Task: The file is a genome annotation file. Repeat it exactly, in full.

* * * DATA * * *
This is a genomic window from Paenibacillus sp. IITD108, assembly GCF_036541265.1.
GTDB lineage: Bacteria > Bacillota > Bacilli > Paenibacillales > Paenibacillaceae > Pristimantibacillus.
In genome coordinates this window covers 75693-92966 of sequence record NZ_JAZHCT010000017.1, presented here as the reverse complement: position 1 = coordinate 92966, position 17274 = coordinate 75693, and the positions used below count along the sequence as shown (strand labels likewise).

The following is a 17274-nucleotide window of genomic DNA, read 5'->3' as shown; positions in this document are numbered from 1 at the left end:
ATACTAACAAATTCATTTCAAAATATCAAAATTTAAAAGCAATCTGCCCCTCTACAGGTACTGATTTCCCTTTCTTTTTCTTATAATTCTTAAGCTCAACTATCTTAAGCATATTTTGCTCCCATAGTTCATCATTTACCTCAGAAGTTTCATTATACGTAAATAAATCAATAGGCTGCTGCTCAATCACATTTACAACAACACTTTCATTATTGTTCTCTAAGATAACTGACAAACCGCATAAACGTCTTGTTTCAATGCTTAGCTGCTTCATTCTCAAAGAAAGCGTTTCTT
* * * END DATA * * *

This is a genomic window from Paenibacillus sp. IITD108, assembly GCF_036541265.1.
GTDB lineage: Bacteria > Bacillota > Bacilli > Paenibacillales > Paenibacillaceae > Pristimantibacillus.
In genome coordinates this window covers 75693-92966 of sequence record NZ_JAZHCT010000017.1, presented here as the reverse complement: position 1 = coordinate 92966, position 17274 = coordinate 75693, and the positions used below count along the sequence as shown (strand labels likewise).

The following is a 17274-nucleotide window of genomic DNA, read 5'->3' as shown; positions in this document are numbered from 1 at the left end:
ATACTAACAAATTCATTTCAAAATATCAAAATTTAAAAGCAATCTGCCCCTCTACAGGTACTGATTTCCCTTTCTTTTTCTTATAATTCTTAAGCTCAACTATCTTAAGCATATTTTGCTCCCATAGTTCATCATTTACCTCAGAAGTTTCATTATACGTAAATAAATCAATAGGCTGCTGCTCAATCACATTTACAACAACACTTTCATTATTGTTCTCTAAGATAACTGACAAACCGCATAAACGTCTTGTTTCAATGCTTAGCTGCTTCATTCTCAAAGAAAGCGTTTCTT